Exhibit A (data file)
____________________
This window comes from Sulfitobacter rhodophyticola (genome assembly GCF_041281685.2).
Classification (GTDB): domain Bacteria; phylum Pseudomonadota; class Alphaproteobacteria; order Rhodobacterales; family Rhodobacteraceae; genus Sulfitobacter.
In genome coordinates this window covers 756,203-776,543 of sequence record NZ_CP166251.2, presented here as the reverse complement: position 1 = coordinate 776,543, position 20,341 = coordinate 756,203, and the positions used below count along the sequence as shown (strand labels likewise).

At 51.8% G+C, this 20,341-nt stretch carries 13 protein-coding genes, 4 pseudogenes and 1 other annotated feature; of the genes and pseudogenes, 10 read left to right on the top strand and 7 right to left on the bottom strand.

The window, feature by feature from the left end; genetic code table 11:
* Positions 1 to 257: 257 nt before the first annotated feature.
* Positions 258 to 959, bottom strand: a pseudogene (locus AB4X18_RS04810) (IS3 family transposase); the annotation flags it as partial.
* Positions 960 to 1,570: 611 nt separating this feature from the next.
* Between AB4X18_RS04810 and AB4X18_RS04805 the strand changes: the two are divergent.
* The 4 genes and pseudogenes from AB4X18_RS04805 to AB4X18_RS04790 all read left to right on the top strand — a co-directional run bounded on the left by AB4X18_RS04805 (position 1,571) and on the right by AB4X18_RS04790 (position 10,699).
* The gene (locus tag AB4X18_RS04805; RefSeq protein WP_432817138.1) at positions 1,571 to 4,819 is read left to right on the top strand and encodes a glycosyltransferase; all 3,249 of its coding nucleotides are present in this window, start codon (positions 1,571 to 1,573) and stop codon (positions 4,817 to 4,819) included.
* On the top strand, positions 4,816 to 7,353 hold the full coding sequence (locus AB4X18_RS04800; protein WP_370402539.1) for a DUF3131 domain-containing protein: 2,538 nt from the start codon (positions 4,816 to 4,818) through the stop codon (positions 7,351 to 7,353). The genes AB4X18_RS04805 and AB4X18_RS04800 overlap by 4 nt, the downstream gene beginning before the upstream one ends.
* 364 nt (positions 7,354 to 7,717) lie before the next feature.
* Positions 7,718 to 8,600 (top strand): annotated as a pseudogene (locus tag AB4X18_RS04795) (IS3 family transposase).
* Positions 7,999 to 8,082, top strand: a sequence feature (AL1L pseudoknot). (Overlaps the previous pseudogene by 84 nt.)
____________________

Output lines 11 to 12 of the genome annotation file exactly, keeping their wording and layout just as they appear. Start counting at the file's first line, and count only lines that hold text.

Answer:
* The gene (locus tag AB4X18_RS04805; RefSeq protein WP_432817138.1) at positions 1,571 to 4,819 is read left to right on the top strand and encodes a glycosyltransferase; all 3,249 of its coding nucleotides are present in this window, start codon (positions 1,571 to 1,573) and stop codon (positions 4,817 to 4,819) included.
* On the top strand, positions 4,816 to 7,353 hold the full coding sequence (locus AB4X18_RS04800; protein WP_370402539.1) for a DUF3131 domain-containing protein: 2,538 nt from the start codon (positions 4,816 to 4,818) through the stop codon (positions 7,351 to 7,353). The genes AB4X18_RS04805 and AB4X18_RS04800 overlap by 4 nt, the downstream gene beginning before the upstream one ends.